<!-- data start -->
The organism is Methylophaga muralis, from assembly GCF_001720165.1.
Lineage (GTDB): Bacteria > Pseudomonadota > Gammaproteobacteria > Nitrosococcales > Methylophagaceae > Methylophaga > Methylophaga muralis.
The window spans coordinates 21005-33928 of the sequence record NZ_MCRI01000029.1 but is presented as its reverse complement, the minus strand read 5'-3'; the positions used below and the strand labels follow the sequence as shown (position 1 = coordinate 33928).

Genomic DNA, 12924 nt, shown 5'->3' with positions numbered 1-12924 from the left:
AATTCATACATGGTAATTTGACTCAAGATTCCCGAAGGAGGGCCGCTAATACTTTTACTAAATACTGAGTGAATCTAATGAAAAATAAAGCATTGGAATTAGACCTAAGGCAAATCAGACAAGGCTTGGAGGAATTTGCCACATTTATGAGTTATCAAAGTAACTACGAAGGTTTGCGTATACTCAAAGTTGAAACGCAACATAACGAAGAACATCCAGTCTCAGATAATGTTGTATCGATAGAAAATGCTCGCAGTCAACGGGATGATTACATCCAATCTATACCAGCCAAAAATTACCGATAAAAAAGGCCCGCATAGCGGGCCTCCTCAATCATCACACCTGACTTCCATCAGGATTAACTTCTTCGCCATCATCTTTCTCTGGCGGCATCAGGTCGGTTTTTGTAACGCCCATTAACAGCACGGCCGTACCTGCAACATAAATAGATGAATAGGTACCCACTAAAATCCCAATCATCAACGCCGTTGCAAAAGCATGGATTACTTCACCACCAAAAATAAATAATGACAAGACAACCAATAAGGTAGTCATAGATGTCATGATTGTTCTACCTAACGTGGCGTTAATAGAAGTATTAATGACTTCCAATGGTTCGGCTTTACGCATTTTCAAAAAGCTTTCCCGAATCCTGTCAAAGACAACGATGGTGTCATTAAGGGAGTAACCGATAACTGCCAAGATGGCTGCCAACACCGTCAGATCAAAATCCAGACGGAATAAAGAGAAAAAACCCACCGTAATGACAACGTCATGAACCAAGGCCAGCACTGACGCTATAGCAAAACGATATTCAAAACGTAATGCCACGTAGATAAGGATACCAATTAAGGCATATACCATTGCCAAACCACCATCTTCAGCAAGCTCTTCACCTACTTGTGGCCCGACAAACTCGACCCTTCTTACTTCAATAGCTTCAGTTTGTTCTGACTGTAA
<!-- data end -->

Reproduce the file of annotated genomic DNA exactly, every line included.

The organism is Methylophaga muralis, from assembly GCF_001720165.1.
Lineage (GTDB): Bacteria > Pseudomonadota > Gammaproteobacteria > Nitrosococcales > Methylophagaceae > Methylophaga > Methylophaga muralis.
The window spans coordinates 21005-33928 of the sequence record NZ_MCRI01000029.1 but is presented as its reverse complement, the minus strand read 5'-3'; the positions used below and the strand labels follow the sequence as shown (position 1 = coordinate 33928).

Genomic DNA, 12924 nt, shown 5'->3' with positions numbered 1-12924 from the left:
AATTCATACATGGTAATTTGACTCAAGATTCCCGAAGGAGGGCCGCTAATACTTTTACTAAATACTGAGTGAATCTAATGAAAAATAAAGCATTGGAATTAGACCTAAGGCAAATCAGACAAGGCTTGGAGGAATTTGCCACATTTATGAGTTATCAAAGTAACTACGAAGGTTTGCGTATACTCAAAGTTGAAACGCAACATAACGAAGAACATCCAGTCTCAGATAATGTTGTATCGATAGAAAATGCTCGCAGTCAACGGGATGATTACATCCAATCTATACCAGCCAAAAATTACCGATAAAAAAGGCCCGCATAGCGGGCCTCCTCAATCATCACACCTGACTTCCATCAGGATTAACTTCTTCGCCATCATCTTTCTCTGGCGGCATCAGGTCGGTTTTTGTAACGCCCATTAACAGCACGGCCGTACCTGCAACATAAATAGATGAATAGGTACCCACTAAAATCCCAATCATCAACGCCGTTGCAAAAGCATGGATTACTTCACCACCAAAAATAAATAATGACAAGACAACCAATAAGGTAGTCATAGATGTCATGATTGTTCTACCTAACGTGGCGTTAATAGAAGTATTAATGACTTCCAATGGTTCGGCTTTACGCATTTTCAAAAAGCTTTCCCGAATCCTGTCAAAGACAACGATGGTGTCATTAAGGGAGTAACCGATAACTGCCAAGATGGCTGCCAACACCGTCAGATCAAAATCCAGACGGAATAAAGAGAAAAAACCCACCGTAATGACAACGTCATGAACCAAGGCCAGCACTGACGCTATAGCAAAACGATATTCAAAACGTAATGCCACGTAGATAAGGATACCAATTAAGGCATATACCATTGCCAAACCACCATCTTCAGCAAGCTCTTCACCTACTTGTGGCCCGACAAACTCGACCCTTCTTACTTCAATAGCTTCAGTTTGTTCTGACTGTAA